The clarinet is a straight, cylindrical tube with an almost cylindrical bore, and a flared bell. It was invented during the Late Baroque era. Composers of the time, such as Bach and Handel were writing music that strained the range limits of the trumpet, thus putting new demands on the skills of their trumpeters, who were often required to play difficult melodic passages in the high, or as it came to be called, clarion register. Trumpets of the time didn’t have valves and pistons to help the trumpeters meet the needs of these composers. Therefore, a new musical instrument was needed that would fill that gap. – and the clarinet was born.
Today, there are many different kinds of clarinets in a variety of tonal ranges. The most common type of clarinet in use these days is the B♭. However, the clarinet in A, just a semitone lower, is regularly used in orchestral, chamber and solo music. Most orchestral clarinetist own both a clarinet in A and B♭ since both are used in orchestras. The clarinet is an exceptionally flexible instrument, used in a wide variety of musical genres including the classical concert bands, military bands, marching bands, and jazz.
To celebrate Clarinet Day, learn more about the history of this musical instrument. Then, listen to some music that prominently features the clarinet.

National Fast-Food Day 

National Fast-Food Day is celebrated annually on November 16th. Even if you aren’t a Michelin Chef you should be able to deduce that this holiday celebrates fast-food – a quick, convenient way to get a meal on-the-go.
The concept of ready-cooked food for sale can be attributed to the Ancient Romans. In many cities, street stands or “thermopoliums” (small pub-like shops) offered hot sausages, bread, and wine to patrons on-the-go. Thousands of years later, in 1867, the first American fast-food restaurant opened in New York. It was a hot dog stand on Coney Island.
Following WWI, automobiles became more popular and more affordable., and at that time drive-in restaurants were introduced. In 1921, White Castle, an American company founded by Billy Ingram and Walter Anderson in Wichita, Kansas, opened, selling hamburgers for five cents each. Anderson had opened the first White Castle in 1916 as a limited menu, high-volume, low-cost, high-speed hamburger restaurant –and the fast-food industry was born.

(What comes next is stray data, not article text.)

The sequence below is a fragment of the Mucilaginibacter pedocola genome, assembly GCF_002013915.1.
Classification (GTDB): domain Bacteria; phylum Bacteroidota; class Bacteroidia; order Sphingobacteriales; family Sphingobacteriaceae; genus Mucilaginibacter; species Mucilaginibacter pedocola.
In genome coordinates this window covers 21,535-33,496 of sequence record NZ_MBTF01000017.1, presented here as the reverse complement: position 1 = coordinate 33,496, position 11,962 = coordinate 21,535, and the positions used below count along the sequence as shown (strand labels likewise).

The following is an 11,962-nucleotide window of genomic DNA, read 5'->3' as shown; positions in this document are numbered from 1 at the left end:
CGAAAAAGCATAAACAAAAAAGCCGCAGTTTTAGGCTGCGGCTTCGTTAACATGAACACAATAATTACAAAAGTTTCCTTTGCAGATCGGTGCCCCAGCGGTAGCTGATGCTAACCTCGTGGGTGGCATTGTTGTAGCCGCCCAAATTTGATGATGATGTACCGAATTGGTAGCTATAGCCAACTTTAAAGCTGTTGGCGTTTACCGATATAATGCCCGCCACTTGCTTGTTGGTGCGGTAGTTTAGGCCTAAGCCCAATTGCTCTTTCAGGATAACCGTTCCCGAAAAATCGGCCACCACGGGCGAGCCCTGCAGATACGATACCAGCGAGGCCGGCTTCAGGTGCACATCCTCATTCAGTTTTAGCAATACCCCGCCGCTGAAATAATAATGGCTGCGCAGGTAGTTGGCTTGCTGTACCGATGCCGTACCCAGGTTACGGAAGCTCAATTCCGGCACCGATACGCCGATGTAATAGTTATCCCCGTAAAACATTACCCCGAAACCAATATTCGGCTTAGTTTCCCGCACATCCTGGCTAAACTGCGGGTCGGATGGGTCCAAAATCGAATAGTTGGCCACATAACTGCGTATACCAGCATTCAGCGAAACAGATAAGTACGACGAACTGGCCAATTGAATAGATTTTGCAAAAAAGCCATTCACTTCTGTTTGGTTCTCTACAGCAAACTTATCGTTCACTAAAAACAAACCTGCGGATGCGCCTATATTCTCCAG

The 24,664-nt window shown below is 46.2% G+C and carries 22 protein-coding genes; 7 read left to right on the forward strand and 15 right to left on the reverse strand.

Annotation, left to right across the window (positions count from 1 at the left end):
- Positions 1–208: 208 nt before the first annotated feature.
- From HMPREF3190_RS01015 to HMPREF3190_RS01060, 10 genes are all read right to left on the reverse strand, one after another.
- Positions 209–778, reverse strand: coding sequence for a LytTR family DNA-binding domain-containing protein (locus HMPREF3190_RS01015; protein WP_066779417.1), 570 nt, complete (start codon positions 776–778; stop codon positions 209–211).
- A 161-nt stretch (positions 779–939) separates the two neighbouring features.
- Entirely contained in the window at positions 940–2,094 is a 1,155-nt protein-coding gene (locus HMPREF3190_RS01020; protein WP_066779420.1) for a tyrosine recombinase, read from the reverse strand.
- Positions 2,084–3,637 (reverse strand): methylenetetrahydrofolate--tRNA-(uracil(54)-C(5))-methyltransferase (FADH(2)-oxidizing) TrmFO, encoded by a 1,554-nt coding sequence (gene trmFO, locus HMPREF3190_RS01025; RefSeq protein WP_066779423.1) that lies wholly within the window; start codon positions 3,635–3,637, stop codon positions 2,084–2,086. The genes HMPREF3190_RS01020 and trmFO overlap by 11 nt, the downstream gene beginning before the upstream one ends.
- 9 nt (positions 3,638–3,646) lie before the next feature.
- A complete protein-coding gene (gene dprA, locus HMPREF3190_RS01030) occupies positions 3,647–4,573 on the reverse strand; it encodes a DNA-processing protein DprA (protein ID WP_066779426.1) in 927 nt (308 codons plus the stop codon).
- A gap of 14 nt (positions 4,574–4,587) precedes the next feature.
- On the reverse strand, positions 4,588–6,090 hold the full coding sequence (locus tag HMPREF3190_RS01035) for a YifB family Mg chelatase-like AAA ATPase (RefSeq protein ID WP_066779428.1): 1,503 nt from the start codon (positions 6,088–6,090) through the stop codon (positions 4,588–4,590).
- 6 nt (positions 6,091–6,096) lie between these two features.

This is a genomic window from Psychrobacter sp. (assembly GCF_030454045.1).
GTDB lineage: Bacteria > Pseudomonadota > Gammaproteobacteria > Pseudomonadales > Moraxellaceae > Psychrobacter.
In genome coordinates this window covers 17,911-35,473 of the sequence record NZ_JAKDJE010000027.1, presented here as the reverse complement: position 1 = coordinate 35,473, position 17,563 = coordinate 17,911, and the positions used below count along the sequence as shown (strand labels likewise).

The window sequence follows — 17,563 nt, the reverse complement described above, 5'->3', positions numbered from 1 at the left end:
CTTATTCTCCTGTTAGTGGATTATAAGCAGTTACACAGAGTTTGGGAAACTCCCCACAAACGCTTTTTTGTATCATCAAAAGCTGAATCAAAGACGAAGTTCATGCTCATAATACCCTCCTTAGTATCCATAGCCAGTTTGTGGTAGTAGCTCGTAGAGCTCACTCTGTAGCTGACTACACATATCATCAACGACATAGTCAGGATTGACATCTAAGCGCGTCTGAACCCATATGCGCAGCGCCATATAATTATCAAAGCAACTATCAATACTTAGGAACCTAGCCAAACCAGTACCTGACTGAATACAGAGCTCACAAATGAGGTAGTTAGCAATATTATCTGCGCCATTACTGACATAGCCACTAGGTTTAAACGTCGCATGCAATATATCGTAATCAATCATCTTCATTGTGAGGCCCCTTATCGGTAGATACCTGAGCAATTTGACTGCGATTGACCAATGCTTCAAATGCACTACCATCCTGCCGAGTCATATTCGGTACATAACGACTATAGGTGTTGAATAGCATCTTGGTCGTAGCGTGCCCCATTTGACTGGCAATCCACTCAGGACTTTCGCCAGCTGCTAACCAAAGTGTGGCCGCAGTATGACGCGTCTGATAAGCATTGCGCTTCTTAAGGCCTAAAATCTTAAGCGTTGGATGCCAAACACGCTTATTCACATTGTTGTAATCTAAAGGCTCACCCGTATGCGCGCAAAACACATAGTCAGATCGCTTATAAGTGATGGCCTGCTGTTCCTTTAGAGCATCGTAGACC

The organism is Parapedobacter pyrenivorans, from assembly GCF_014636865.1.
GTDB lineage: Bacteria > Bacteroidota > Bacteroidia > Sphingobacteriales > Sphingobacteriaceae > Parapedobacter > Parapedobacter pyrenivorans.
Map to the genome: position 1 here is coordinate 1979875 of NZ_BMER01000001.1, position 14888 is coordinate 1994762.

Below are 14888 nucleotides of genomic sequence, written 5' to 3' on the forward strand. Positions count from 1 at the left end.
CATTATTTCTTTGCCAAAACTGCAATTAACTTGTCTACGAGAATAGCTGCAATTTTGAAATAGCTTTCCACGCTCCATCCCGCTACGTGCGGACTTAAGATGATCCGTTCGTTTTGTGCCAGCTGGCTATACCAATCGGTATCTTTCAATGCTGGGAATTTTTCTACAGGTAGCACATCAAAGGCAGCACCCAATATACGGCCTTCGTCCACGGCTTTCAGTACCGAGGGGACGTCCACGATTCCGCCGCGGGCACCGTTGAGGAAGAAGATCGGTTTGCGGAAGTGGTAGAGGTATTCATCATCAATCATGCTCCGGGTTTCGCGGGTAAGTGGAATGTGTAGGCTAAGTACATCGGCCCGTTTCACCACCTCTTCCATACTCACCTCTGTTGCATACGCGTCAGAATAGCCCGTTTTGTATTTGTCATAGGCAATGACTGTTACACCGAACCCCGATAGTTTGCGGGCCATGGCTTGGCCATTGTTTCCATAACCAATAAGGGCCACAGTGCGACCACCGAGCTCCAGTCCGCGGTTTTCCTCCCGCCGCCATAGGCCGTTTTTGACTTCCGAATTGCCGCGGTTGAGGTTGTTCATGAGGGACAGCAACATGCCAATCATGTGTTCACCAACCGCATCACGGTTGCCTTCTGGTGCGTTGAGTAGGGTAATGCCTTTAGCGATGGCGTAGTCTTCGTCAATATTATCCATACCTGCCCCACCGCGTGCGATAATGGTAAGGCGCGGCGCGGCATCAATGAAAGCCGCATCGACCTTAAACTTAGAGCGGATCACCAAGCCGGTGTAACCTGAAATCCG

However, with the Great Depression and WWII, the market for fast-food declined sharply. But, after the war, with the economy booming, fast-food restaurants began to see a resurgence, and by the 1950s fast-food establishments were, once again, thriving. The modern concept of fast food in America was created in the 1950s by Ray Kroc, the founder of McDonald’s. [Fast-food is considered any meal with low preparation time and served to a customer in a packaged form for quick dine-in or takeout and typically with a drive-thru]. Merriam-Webster dictionary first recognized the term “fast-food” in 1951.
The United States has the largest fast-food industry in the world and has more than 300 fast food chains, representing 40% of the nation’s total restaurant sales. There are over 300,000 fast food restaurants in the United States alone, making it nearly impossible to drive down the road without going by at least one fast food chain restaurant. Need more proof of the popularity of fast food? Today, fast food is an American staple. Everything from Fried Chicken to Pizza, Burgers to Hot Dogs, and Tacos to Chinese food all fall under the fast-food umbrella. In 1970, American consumers spent $6 billion on fast food. Thirty years later in 2000, American consumers spent $110 billion at fast food franchises. If you extrapolate those figures out, and if the rate of growth remained constant, today, the annual total for consumer spending on fast food in America today would be in the neighborhood of $170 billion dollars or more. I don’t know what effect this fast-food trend is having on society, but judging by the sharp increase of people in America classified as obese, it can’t be good. And, we’re sharing our wealth. American fast-food franchises now also have locations in over 125 countries around the world.
To celebrate National Fast-Food Day, simply eat at one of the myriad fast-food restaurants in your area today. Although eating fast-food regularly can put your health in peril, eating it occasionally shouldn’t kill you too much. In fact, some fast-food establishments are now actually offering “healthier” menu items for those who are concerned about their health.
Fun Fact:
The first Happy Meal was served in June of 1979.

Listed below are some other holidays celebrated on this date that deserve mention.